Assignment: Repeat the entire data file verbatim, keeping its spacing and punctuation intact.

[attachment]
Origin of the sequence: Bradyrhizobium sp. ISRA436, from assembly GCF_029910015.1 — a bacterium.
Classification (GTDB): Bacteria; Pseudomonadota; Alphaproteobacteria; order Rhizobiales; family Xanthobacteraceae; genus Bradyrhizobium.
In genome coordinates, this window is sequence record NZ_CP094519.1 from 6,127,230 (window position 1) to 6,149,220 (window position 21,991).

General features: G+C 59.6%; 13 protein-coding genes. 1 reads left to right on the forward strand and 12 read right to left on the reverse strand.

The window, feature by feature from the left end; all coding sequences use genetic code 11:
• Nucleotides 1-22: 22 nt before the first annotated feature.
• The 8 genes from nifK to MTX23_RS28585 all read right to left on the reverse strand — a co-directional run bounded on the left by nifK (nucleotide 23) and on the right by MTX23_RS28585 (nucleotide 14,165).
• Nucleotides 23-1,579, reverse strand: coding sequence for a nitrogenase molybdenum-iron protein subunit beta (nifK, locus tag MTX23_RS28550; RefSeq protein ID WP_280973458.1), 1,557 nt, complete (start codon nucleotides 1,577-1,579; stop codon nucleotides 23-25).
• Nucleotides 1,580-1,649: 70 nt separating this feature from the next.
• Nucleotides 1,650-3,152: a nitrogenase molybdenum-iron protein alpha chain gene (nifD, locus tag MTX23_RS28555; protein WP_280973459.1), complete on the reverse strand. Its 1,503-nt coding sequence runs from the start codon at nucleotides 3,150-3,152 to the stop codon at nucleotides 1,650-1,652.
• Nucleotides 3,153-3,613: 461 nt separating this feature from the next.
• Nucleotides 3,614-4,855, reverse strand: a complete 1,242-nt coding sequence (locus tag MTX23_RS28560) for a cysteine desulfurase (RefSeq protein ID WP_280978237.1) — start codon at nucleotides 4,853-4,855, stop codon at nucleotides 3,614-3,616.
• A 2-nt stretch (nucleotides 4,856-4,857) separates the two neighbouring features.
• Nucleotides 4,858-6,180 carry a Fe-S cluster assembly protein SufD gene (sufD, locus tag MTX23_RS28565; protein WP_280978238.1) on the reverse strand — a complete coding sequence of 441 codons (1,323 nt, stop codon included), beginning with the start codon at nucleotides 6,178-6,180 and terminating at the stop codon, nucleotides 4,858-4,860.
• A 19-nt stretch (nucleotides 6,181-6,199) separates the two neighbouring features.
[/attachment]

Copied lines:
Origin of the sequence: Bradyrhizobium sp. ISRA436, from assembly GCF_029910015.1 — a bacterium.
Classification (GTDB): Bacteria; Pseudomonadota; Alphaproteobacteria; order Rhizobiales; family Xanthobacteraceae; genus Bradyrhizobium.
In genome coordinates, this window is sequence record NZ_CP094519.1 from 6,127,230 (window position 1) to 6,149,220 (window position 21,991).

General features: G+C 59.6%; 13 protein-coding genes. 1 reads left to right on the forward strand and 12 read right to left on the reverse strand.

The window, feature by feature from the left end; all coding sequences use genetic code 11:
• Nucleotides 1-22: 22 nt before the first annotated feature.
• The 8 genes from nifK to MTX23_RS28585 all read right to left on the reverse strand — a co-directional run bounded on the left by nifK (nucleotide 23) and on the right by MTX23_RS28585 (nucleotide 14,165).
• Nucleotides 23-1,579, reverse strand: coding sequence for a nitrogenase molybdenum-iron protein subunit beta (nifK, locus tag MTX23_RS28550; RefSeq protein ID WP_280973458.1), 1,557 nt, complete (start codon nucleotides 1,577-1,579; stop codon nucleotides 23-25).
• Nucleotides 1,580-1,649: 70 nt separating this feature from the next.
• Nucleotides 1,650-3,152: a nitrogenase molybdenum-iron protein alpha chain gene (nifD, locus tag MTX23_RS28555; protein WP_280973459.1), complete on the reverse strand. Its 1,503-nt coding sequence runs from the start codon at nucleotides 3,150-3,152 to the stop codon at nucleotides 1,650-1,652.
• Nucleotides 3,153-3,613: 461 nt separating this feature from the next.
• Nucleotides 3,614-4,855, reverse strand: a complete 1,242-nt coding sequence (locus tag MTX23_RS28560) for a cysteine desulfurase (RefSeq protein ID WP_280978237.1) — start codon at nucleotides 4,853-4,855, stop codon at nucleotides 3,614-3,616.
• A 2-nt stretch (nucleotides 4,856-4,857) separates the two neighbouring features.
• Nucleotides 4,858-6,180 carry a Fe-S cluster assembly protein SufD gene (sufD, locus tag MTX23_RS28565; protein WP_280978238.1) on the reverse strand — a complete coding sequence of 441 codons (1,323 nt, stop codon included), beginning with the start codon at nucleotides 6,178-6,180 and terminating at the stop codon, nucleotides 4,858-4,860.
• A 19-nt stretch (nucleotides 6,181-6,199) separates the two neighbouring features.